PAGES: 241-251 DOI: 10.1590/0074-02760150436 Full paper
The microbiological signature of human cutaneous leishmaniasis lesions exhibits restricted bacterial diversity compared to healthy skin

Vanessa R Salgado1, Artur TL de Queiroz1,2, Sabri S Sanabani3, Camila I de Oliveira1,2, Edgar M Carvalho1,4,5, Jackson ML Costa1, Manoel Barral-Netto1,2, Aldina Barral1,2,+

1Fundação Oswaldo Cruz, Centro de Pesquisas Gonçalo Moniz, Salvador, BA, Brasil
2Instituto de Investigação em Imunologia, São Paulo, SP, Brasil
3Faculdade de Medicina da Universidade de São Paulo, Hospital das Clínicas, Departamento de Patologia, São Paulo, SP, Brasil
4Universidade Federal da Bahia, Hospital Universitário Prof Edgard Santos, Serviço de Imunologia, Salvador, BA, Brasil
5Instituto Nacional de Ciência e Tecnologia em Doenças Tropicais, Salvador, BA, Brasil


Localised cutaneous leishmaniasis (LCL) is the most common form of cutaneous leishmaniasis characterised by single or multiple painless chronic ulcers, which commonly presents with secondary bacterial infection. Previous culture-based studies have found staphylococci, streptococci, and opportunistic pathogenic bacteria in LCL lesions, but there have been no comparisons to normal skin. In addition, this approach has strong bias for determining bacterial composition. The present study tested the hypothesis that bacterial communities in LCL lesions differ from those found on healthy skin (HS). Using a high throughput amplicon sequencing approach, which allows for better populational evaluation due to greater depth coverage and the Quantitative Insights Into Microbial Ecology pipeline, we compared the microbiological signature of LCL lesions with that of contralateral HS from the same individuals. Streptococcus, Staphylococcus, Fusobacterium and other strict or facultative anaerobic bacteria composed the LCL microbiome. Aerobic and facultative anaerobic bacteria found in HS, including environmental bacteria, were significantly decreased in LCL lesions (p < 0.01). This paper presents the first comprehensive microbiome identification from LCL lesions with next generation sequence methodology and shows a marked reduction of bacterial diversity in the lesions.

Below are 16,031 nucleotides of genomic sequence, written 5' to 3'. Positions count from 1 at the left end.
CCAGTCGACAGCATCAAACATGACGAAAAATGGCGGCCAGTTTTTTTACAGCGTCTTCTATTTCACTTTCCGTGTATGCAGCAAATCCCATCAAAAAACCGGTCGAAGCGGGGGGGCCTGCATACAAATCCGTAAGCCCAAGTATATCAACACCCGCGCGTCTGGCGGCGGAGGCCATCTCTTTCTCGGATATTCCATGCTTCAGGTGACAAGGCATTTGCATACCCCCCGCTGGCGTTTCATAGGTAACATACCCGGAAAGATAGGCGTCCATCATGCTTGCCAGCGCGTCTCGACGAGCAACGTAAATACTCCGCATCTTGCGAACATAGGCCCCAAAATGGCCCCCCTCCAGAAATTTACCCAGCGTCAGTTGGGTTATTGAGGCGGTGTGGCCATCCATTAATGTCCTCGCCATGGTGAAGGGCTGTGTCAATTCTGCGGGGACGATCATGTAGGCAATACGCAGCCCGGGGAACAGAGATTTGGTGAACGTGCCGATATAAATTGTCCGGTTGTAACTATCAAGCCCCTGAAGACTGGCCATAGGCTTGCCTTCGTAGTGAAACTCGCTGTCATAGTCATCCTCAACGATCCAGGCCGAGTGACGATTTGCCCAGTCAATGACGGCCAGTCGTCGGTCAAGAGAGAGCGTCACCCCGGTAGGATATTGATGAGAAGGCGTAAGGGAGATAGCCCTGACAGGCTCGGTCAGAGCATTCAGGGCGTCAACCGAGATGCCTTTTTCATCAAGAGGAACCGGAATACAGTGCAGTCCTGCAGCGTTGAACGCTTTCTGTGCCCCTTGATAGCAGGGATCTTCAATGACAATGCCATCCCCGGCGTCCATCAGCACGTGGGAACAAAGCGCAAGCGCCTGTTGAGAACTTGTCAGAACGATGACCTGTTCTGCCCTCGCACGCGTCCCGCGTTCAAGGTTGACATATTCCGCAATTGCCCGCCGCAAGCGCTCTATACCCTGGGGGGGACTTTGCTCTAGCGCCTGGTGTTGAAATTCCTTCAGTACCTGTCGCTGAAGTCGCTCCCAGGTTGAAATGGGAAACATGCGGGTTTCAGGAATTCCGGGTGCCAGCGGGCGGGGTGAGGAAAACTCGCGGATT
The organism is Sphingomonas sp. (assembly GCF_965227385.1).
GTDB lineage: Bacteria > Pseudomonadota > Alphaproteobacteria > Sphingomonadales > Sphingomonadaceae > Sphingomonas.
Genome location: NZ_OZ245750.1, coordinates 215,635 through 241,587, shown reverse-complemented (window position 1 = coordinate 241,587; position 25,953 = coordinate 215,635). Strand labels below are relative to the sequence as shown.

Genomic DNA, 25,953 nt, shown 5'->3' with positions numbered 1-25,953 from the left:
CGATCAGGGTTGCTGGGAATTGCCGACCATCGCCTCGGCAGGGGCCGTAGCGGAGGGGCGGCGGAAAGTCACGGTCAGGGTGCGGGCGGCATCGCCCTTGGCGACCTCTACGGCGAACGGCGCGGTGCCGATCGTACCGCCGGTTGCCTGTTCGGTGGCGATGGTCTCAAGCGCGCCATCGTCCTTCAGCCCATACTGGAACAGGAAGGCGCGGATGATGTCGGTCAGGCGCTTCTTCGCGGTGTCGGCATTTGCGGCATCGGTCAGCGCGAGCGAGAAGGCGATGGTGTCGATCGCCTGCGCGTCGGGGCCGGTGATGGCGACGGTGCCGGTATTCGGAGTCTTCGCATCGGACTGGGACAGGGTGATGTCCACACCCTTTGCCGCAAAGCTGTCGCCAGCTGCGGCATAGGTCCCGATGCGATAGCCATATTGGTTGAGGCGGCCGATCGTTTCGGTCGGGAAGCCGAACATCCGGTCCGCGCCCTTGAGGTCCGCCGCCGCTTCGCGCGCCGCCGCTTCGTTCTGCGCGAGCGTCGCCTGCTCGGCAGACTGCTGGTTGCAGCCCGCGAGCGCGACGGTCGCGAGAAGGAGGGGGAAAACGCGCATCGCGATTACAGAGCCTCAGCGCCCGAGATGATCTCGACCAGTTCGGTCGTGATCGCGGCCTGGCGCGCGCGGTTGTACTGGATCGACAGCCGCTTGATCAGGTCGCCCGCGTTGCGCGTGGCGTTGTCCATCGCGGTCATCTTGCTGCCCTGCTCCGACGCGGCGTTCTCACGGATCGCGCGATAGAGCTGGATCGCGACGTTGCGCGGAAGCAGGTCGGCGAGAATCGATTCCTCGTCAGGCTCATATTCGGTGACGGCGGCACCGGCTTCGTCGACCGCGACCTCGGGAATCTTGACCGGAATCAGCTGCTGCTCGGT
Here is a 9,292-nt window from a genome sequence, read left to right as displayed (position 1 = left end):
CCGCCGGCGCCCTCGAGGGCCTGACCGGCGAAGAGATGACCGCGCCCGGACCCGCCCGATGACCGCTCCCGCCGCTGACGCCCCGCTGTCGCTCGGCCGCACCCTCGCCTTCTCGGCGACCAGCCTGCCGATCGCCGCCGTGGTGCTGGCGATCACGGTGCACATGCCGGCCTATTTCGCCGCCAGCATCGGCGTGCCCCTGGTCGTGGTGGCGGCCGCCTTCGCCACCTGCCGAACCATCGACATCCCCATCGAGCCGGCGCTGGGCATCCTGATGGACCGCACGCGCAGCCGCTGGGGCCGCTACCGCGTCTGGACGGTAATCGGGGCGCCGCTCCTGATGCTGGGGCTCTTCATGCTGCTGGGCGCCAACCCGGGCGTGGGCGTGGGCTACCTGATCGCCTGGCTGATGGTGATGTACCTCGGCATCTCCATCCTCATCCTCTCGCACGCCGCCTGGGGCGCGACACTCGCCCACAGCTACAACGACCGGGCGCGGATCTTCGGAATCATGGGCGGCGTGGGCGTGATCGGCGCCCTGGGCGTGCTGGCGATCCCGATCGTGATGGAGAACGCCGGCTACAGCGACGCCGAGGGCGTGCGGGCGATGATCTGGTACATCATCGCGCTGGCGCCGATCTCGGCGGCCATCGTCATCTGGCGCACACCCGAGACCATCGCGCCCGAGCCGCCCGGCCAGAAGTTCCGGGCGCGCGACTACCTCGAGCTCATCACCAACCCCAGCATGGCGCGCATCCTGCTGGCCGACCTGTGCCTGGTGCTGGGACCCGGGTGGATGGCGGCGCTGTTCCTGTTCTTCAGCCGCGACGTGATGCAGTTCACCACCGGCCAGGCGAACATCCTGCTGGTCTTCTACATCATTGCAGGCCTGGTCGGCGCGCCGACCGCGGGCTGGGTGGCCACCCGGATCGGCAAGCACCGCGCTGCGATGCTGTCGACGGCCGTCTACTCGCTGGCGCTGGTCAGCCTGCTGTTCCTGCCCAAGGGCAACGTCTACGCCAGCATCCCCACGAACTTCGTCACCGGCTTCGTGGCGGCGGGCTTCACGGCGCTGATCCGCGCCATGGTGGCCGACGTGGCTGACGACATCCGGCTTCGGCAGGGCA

Financial support: CNPq (479717/2011-7), NIH (AI088650), iii-INCT, INCT-D
VRS was supported by fellowships from CNPq and CAPES.
VRS and ATLQ contributed equally to this work.
+ Corresponding author: This e-mail address is being protected from spambots. You need JavaScript enabled to view it.
Received 25 November 2015
Accepted 1 March 2016


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